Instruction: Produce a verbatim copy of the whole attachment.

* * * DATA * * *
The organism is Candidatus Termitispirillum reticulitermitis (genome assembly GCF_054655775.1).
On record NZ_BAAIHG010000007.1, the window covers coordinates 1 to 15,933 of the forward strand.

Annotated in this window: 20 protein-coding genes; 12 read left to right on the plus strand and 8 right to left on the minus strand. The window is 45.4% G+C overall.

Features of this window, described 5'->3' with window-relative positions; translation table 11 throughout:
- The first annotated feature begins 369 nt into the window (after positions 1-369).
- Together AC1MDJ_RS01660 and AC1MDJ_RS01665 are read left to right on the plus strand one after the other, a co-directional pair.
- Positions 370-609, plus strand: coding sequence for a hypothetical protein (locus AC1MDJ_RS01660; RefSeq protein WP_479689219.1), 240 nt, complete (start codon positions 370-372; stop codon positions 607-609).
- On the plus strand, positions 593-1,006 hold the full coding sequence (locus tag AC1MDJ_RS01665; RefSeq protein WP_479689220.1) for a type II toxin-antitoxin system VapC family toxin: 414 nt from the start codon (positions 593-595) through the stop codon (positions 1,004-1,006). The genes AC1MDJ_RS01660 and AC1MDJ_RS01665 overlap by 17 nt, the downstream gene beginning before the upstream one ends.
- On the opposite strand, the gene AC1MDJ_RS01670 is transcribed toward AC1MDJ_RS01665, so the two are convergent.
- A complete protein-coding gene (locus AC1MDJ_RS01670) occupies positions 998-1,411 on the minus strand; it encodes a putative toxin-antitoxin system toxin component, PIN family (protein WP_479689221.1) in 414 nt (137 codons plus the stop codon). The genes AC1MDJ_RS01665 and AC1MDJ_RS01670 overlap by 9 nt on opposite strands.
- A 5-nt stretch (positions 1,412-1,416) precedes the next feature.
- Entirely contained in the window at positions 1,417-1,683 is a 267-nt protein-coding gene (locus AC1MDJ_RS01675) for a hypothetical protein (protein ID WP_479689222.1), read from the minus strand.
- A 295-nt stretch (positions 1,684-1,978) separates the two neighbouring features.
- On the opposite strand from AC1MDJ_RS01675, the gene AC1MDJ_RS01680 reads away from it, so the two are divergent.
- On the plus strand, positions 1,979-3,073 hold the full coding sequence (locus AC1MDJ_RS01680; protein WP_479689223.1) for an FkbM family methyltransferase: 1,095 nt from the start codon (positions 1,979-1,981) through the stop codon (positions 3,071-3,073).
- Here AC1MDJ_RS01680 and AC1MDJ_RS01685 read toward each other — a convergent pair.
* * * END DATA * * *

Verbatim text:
The organism is Candidatus Termitispirillum reticulitermitis (genome assembly GCF_054655775.1).
On record NZ_BAAIHG010000007.1, the window covers coordinates 1 to 15,933 of the forward strand.

Annotated in this window: 20 protein-coding genes; 12 read left to right on the plus strand and 8 right to left on the minus strand. The window is 45.4% G+C overall.

Features of this window, described 5'->3' with window-relative positions; translation table 11 throughout:
- The first annotated feature begins 369 nt into the window (after positions 1-369).
- Together AC1MDJ_RS01660 and AC1MDJ_RS01665 are read left to right on the plus strand one after the other, a co-directional pair.
- Positions 370-609, plus strand: coding sequence for a hypothetical protein (locus AC1MDJ_RS01660; RefSeq protein WP_479689219.1), 240 nt, complete (start codon positions 370-372; stop codon positions 607-609).
- On the plus strand, positions 593-1,006 hold the full coding sequence (locus tag AC1MDJ_RS01665; RefSeq protein WP_479689220.1) for a type II toxin-antitoxin system VapC family toxin: 414 nt from the start codon (positions 593-595) through the stop codon (positions 1,004-1,006). The genes AC1MDJ_RS01660 and AC1MDJ_RS01665 overlap by 17 nt, the downstream gene beginning before the upstream one ends.
- On the opposite strand, the gene AC1MDJ_RS01670 is transcribed toward AC1MDJ_RS01665, so the two are convergent.
- A complete protein-coding gene (locus AC1MDJ_RS01670) occupies positions 998-1,411 on the minus strand; it encodes a putative toxin-antitoxin system toxin component, PIN family (protein WP_479689221.1) in 414 nt (137 codons plus the stop codon). The genes AC1MDJ_RS01665 and AC1MDJ_RS01670 overlap by 9 nt on opposite strands.
- A 5-nt stretch (positions 1,412-1,416) precedes the next feature.
- Entirely contained in the window at positions 1,417-1,683 is a 267-nt protein-coding gene (locus AC1MDJ_RS01675) for a hypothetical protein (protein ID WP_479689222.1), read from the minus strand.
- A 295-nt stretch (positions 1,684-1,978) separates the two neighbouring features.
- On the opposite strand from AC1MDJ_RS01675, the gene AC1MDJ_RS01680 reads away from it, so the two are divergent.
- On the plus strand, positions 1,979-3,073 hold the full coding sequence (locus AC1MDJ_RS01680; protein WP_479689223.1) for an FkbM family methyltransferase: 1,095 nt from the start codon (positions 1,979-1,981) through the stop codon (positions 3,071-3,073).
- Here AC1MDJ_RS01680 and AC1MDJ_RS01685 read toward each other — a convergent pair.